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    I haven't changed" - Shilpa Shetty

    By Staff

    By: Subhash K. Jha, IndiaFM
    Monday, March 12, 2007
    The Shilpa factor seems to be spreading itself far and wide. Shilpa recalls with a pleasurable laugh. "Anil Sharma was on a Canadian airport when he saw me on the BBC. Somebody asked him if he knew Shilpa Shetty. He proudly said I was his heroine in Apne. I'm so glad my two ready-for-release films are getting extra attention because of me. I'm very happy my next release Metro projects contemporary Indian relationships. Out West they're so used to seeing as an oddity from the back of the beyond. It's a welcome change."

    When asked to recall her single-most memorable experience? "There have been so many memorable experiences. But the most emotional experience was when I came out of the Big Brother house. They wouldn't let me meet my family until I did my first live interview. That's when I saw my mother for the first time in 25 days. It was a truly overpowering moment. God has been very kind."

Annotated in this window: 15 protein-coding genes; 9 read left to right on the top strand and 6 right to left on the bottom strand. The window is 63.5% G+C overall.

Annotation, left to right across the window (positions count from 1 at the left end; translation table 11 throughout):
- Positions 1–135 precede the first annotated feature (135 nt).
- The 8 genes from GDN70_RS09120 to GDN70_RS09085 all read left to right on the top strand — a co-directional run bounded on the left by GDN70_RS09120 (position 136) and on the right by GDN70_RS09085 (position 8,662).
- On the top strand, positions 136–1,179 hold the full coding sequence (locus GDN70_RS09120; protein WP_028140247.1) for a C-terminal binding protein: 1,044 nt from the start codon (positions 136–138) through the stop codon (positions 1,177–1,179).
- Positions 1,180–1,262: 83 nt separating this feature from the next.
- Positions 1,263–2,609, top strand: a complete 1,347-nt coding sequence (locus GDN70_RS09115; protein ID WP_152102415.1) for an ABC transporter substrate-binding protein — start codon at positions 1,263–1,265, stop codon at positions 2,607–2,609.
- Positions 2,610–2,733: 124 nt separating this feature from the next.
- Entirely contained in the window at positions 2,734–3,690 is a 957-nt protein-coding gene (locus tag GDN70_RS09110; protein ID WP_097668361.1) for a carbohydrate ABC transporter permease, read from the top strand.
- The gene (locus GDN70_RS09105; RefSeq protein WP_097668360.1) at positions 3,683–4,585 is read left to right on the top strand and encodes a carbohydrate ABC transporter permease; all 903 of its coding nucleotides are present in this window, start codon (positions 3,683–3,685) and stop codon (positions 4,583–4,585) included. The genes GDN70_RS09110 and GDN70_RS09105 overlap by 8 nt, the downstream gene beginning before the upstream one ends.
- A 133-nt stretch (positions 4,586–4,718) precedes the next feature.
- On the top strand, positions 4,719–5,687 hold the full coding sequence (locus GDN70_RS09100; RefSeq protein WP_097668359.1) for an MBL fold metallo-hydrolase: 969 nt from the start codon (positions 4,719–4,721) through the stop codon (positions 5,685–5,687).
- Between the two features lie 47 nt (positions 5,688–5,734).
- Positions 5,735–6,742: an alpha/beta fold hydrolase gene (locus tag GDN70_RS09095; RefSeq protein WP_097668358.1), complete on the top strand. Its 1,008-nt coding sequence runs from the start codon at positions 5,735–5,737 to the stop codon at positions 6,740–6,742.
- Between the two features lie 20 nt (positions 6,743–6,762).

Sighs Shilpa, "I haven't changed. But people's perception has changed. I do feel I've been somewhat taken for granted at home. Even when I did something as weighty as Phir Milenge I wasn't given my dues. I continued to be called an item girl. I don't know why! What does it take to be taken seriously here?! Phir Milenge and Dhadkan are my two most important films of my career. Also Rishte which was a very difficult role. Still people didn't give me credit.

    Says Shilpa, "God planned it all for me. I'm happy...and tired." Much as she'd like to spend time with her family she has to spend the time in Mumbai, working. "I've come back home. This is where I've live. This is where my heart is. I've to complete Metro and dub for Apne."

    There're many offers from Bollywood. "There'll be a very big movie offer soon. People who are saying I won't be doing any more Hindi movies are wrong. I'm not breaking ties with Bollywood and running away to settle in London. But God has opened new avenues for me and I want to explore them. I want to reach where no Indian has taken Bollywood. And I wish people in my own country would support me on this. When I'm called a 'c' grade heroine who's suddenly made it big through Big Brother I feel really hurt. We all know I've never done anything sub-standard. Such talk is hurtful."

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